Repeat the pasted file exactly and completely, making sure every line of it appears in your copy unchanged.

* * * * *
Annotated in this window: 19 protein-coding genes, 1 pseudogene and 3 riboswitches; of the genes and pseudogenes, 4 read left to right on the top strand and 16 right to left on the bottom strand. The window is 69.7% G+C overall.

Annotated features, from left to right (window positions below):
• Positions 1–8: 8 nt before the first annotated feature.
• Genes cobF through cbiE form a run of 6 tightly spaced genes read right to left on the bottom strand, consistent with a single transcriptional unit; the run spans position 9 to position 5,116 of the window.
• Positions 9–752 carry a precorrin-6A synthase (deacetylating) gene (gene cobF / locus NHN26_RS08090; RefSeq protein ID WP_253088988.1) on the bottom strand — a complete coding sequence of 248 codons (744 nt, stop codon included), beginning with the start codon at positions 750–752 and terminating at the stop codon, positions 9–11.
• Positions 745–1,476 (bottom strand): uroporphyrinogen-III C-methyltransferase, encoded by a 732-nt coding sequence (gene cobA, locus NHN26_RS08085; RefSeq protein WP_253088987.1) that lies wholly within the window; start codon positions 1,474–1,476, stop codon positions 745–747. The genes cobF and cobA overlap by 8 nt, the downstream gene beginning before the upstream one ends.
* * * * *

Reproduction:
Annotated in this window: 19 protein-coding genes, 1 pseudogene and 3 riboswitches; of the genes and pseudogenes, 4 read left to right on the top strand and 16 right to left on the bottom strand. The window is 69.7% G+C overall.

Annotated features, from left to right (window positions below):
• Positions 1–8: 8 nt before the first annotated feature.
• Genes cobF through cbiE form a run of 6 tightly spaced genes read right to left on the bottom strand, consistent with a single transcriptional unit; the run spans position 9 to position 5,116 of the window.
• Positions 9–752 carry a precorrin-6A synthase (deacetylating) gene (gene cobF / locus NHN26_RS08090; RefSeq protein ID WP_253088988.1) on the bottom strand — a complete coding sequence of 248 codons (744 nt, stop codon included), beginning with the start codon at positions 750–752 and terminating at the stop codon, positions 9–11.
• Positions 745–1,476 (bottom strand): uroporphyrinogen-III C-methyltransferase, encoded by a 732-nt coding sequence (gene cobA, locus NHN26_RS08085; RefSeq protein WP_253088987.1) that lies wholly within the window; start codon positions 1,474–1,476, stop codon positions 745–747. The genes cobF and cobA overlap by 8 nt, the downstream gene beginning before the upstream one ends.